In giving the power of the purse to Congress, rather than the president, the Framers no doubt meant to guard against the sorts of abuses perpetrated by the Stuart kings, who repeatedly battled parliament over appropriations. But that is not the only sort of abuse against which the assignment of the purse power to Congress guards. Libertarians may worry only about presidents attempting to spend money that Congress has not authorized. But our Constitution assumes (quite correctly, in our view) that threats to the public welfare and safety may sometimes arise from a decision to spend too little on a pressing public need (by, for example, refusing to spend money to save life and limb during a natural disaster, or to invest adequately in
the education of the nation’s children). A president who impounds funds in the teeth of a congressional judgment that some government program must be funded thereby usurps legislative power.
(4) Do the President's Motives Matter? Finally, Professor McConnell suggested that there is a constitutionally significant difference between a President impounding funds because he disagrees with the underlying policy of the law Congress enacted (as Nixon did) and a President failing to spend money because the federal till is empty (as President Obama would be doing). Is that persuasive?

I don't think so.  After all, the till would not be literally empty.  Money would continue to come into the Treasury and President Obama would be deciding to spend that money on some legislated programs but not others, or on one partial basis but not another.  In doing so, he would necessarily be making numerous policy judgments that some legal obligations are more important to fund than others. Yet that is tantamount to just the sort of policy reweighing that the impoundment controversy shows to be constitutionally impermissible.  It's true that Obama would be impounding in some sense reluctantly whereas Nixon impounded willfully, but there is no reason to think that that difference matters.  The important point so far as the Constitution is concerned is that in each case the President would be exercising a quintessentially legislative judgment that separation of powers denies him.


Sam Rickless said...

Great post. My only concern with with the 14A argument. You write: "Surely the point of [14A, section 4] is to protect holders of bonds against non-payment, regardless of how it is labeled." Section 4 of says that "the validity of the public debt of the United States, authorized by law...shall not be questioned". The proper interpretation of this clause requires getting clear about it means to say that the validity of debt is questioned. One interpretation, which may be correct for all I know, is that to question the validity of debt is to raise doubts about whether there is really a legal obligation to pay (and, perhaps, to refuse to pay on this ground). If this is what section 4 *means*, then, as long as the President does not refuse to pay *on the ground that there may be no real obligation to pay*, he is not violating section 4. In particular, then, mere non-payment would not constitute as section 4 violation.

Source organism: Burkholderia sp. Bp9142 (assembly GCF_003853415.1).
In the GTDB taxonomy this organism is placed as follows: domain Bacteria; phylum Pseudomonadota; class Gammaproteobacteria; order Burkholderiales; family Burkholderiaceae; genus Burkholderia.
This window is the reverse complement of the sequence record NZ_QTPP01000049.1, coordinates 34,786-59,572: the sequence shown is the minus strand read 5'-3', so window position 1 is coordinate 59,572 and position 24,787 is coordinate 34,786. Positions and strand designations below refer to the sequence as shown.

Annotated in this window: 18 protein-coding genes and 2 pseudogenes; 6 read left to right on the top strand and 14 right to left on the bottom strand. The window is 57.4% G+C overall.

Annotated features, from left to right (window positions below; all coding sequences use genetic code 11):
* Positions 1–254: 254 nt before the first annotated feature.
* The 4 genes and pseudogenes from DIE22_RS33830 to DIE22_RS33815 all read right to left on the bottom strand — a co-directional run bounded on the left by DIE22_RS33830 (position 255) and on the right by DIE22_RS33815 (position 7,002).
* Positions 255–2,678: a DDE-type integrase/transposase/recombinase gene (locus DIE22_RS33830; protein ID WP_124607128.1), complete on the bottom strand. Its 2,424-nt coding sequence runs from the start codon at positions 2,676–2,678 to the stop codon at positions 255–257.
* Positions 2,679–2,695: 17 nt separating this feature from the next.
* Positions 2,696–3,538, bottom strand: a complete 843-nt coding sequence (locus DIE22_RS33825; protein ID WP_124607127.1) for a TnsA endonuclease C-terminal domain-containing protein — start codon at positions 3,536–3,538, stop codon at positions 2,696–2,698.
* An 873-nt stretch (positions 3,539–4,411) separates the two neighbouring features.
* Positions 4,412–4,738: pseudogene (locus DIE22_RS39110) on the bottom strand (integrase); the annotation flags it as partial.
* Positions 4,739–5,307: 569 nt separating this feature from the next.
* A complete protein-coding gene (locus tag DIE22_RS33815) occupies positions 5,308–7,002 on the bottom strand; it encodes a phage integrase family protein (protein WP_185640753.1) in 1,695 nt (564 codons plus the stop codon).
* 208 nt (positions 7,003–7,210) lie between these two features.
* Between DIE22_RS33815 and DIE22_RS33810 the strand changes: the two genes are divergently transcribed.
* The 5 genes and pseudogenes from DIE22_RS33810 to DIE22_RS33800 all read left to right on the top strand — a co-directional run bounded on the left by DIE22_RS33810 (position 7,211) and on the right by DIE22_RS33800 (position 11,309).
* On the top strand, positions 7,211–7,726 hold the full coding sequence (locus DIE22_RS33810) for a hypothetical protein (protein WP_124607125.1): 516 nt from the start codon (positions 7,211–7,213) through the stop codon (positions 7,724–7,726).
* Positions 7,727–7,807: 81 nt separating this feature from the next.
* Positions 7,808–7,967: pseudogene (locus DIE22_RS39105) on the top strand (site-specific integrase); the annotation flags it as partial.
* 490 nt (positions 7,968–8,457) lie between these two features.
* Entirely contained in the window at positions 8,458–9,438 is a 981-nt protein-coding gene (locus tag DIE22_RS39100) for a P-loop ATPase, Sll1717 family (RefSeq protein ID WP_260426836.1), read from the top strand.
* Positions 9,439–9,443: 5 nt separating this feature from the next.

Assuming that the meaning of the clause is clear and unambiguous (and on the reading I'm suggesting, it is), the *point* of section 4 strikes me as irrelevant for purposes of Constitutional interpretation. Maybe the *point* of the clause that requires every President to be 35 is to ensure that the President is sufficiently mature to carry out the job. But for purposes of applying this clause, it doesn't matter whether the President *is* sufficiently mature.

Maybe the *point* of the *no vehicles in the park* ordinance is public safety. Suppose, then, that I construct a vehicle that poses no safety risk (maybe a car that automatically stops whenever it comes within 20 feet of any living being, or a car that doesn't go over 2 miles per hour with huge fluffy bumpers). Still, applying the ordinance means that I am not legally permitted to drive the car into the park, regardless of what its point is.

Smart Growth New Jersey said...

I listened in to the program this morning. I wish more time had been spent getting to your other arguments in the paper, such as the principle of reducing sub-constitutional harm. Professor, you argue that not paying debt holders, social security beneficiaries, or government vendors causes harm which is not easily remedied. Even "delaying" payment as professor McConnell suggests, can cause significant harm. I wish you had the time to go deeper into your article. I felt as though McConnell's arguments were mostly motivated by political considerations, not legal or constitutional ones.

matt30 said...

Listening to the radio show an online listener proposed that this should be a matter that uses the standard rules of statutory interpretation. That is to say, we should treat the debt ceiling as implicitly repealed by Congressional appropriations.

After reading your law review article the above idea looks to be on more stable ground than asserting the untested theory that this situation is like the Clinton v. City of New York. In that case the issue was that the "intelligible principle" (as they say in administrative law)of the line item veto was in direct opposition to the spirit of Section 1, Article 7.

In the law review article you say that the only plausible reading of the debt ceiling law is as a limit on appropriations. I am wary of giving acts of Congress such concrete purposes. The true purpose, I suspect, is to publicly humiliate the party (or president) that requests the increase on their watch. That aside, doesn't order matter?

Suppose Congress Passes the Tax Humiliation of 2013. That requires all congresspeople who submit a bill that increases taxes to stand on one leg and quack like a duck during debate. Six months later Congress passes an amendment saying that no congresspeople shall be forced to humiliate his or her self on the House floor. Obviously, each act can be understood on its own, but date of passage does seem to have some weight in determining which directive takes primacy.

matt30 said...

God I wish this site had an edit button!

Cicy said...

Suppose, then, that I construct a vehicle that poses no safety risk (maybe a car that automatically stops whenever it comes within 20 feet of any living being, or a car that doesn't go over 2 miles per hour with huge fluffy bumpers). Still, applying the ordinance means that I am not legally permitted to drive the car into the park, regardless of what its point is.